Deceptively challenging given its very colorful and animated appearance, it doesn’t take long to get you hooked
This is a great example of a game that may give you one impression the first time you see it with its colorful and somewhat cute-but-blocky snakebird characters. Assuming it may be for younger gamers wouldn’t be out of the question, but less than 10 levels in you’ll pretty quickly begin to change your mind about what you’re in for. True to the classic game of Snake, the trick as your snakebird continues to add segments for each piece of fruit eaten you’ll need to begin thinking about how to use your length to your advantage but then how it can easily trap you if you aren’t careful. What I truly appreciate is how cleverly the early stages are generally set up, with most of them taking some pains to isolate specific building block concepts you’ll need for later success. This way, without a tutorial, you’re generally able to not just grab the game’s key concepts (one of them being the evils of gravity and how to wisely wind yourself to deal with it) , but more easily internalize them since you learned them by being challenged to apply them without being told about them. The result is a game that can lull you into thinking you’ve got it all figured out before throwing yet another head scratcher your way, forcing you to continue to refine your ways of thinking.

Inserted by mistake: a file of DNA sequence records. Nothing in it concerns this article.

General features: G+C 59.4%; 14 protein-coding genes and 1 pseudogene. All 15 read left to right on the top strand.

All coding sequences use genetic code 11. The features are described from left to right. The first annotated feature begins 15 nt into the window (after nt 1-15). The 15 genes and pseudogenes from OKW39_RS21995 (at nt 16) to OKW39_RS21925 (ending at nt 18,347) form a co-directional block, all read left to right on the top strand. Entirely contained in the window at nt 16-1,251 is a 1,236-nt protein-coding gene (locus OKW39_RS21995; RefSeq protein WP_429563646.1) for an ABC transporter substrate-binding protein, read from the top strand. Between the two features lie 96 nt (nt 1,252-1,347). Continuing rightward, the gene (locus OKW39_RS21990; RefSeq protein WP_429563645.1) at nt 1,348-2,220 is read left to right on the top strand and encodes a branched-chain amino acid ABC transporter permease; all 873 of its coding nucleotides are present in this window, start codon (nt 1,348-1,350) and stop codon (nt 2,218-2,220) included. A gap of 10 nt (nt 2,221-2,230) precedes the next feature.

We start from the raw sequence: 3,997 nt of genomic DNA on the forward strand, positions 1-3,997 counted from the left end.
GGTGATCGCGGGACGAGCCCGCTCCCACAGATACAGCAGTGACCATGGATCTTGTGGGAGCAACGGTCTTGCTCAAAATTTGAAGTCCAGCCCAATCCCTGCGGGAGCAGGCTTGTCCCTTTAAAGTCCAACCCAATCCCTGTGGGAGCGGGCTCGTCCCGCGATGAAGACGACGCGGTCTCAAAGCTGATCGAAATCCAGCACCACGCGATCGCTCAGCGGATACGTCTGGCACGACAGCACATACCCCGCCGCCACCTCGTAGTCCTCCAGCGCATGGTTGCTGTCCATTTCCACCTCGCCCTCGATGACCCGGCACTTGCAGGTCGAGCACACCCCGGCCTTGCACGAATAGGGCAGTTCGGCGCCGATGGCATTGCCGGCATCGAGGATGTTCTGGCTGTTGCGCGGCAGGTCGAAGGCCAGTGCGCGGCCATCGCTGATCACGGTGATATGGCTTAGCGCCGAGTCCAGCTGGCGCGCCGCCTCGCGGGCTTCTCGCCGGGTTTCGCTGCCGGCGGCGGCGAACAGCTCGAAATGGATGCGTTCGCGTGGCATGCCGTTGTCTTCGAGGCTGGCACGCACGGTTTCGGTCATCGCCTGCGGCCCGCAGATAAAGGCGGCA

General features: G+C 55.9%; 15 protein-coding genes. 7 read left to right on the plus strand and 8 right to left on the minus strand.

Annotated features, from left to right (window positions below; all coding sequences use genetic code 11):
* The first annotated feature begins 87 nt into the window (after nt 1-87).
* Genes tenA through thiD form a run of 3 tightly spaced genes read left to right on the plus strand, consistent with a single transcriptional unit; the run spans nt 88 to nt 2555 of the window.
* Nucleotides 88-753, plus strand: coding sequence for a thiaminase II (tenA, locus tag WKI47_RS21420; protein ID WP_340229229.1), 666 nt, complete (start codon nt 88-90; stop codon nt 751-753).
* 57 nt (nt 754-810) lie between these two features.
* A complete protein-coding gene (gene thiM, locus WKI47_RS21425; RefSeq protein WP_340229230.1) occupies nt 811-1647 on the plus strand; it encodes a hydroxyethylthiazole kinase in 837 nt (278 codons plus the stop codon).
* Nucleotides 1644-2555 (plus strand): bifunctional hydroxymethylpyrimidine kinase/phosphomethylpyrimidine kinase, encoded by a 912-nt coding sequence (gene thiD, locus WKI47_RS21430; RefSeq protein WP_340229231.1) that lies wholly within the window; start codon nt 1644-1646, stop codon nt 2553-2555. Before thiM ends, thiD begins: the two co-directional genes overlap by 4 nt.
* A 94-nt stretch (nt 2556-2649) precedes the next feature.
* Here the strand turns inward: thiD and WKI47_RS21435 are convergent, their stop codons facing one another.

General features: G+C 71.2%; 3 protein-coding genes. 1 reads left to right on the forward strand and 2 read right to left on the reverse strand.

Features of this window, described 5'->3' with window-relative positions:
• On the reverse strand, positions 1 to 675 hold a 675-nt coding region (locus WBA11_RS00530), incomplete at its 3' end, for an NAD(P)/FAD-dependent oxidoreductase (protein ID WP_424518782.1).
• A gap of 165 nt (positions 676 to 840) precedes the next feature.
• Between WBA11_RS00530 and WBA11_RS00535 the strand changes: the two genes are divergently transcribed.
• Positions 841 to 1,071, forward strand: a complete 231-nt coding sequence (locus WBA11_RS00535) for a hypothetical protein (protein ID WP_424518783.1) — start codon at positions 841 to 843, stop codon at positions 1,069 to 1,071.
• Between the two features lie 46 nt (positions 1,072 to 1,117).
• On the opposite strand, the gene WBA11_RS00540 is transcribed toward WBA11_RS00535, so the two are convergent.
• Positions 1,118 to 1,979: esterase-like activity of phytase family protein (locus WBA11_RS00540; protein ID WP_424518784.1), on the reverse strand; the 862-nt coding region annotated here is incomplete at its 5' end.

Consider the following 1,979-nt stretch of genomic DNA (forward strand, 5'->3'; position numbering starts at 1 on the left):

Justin Nation, Score:
Nindie Choice! [8.1]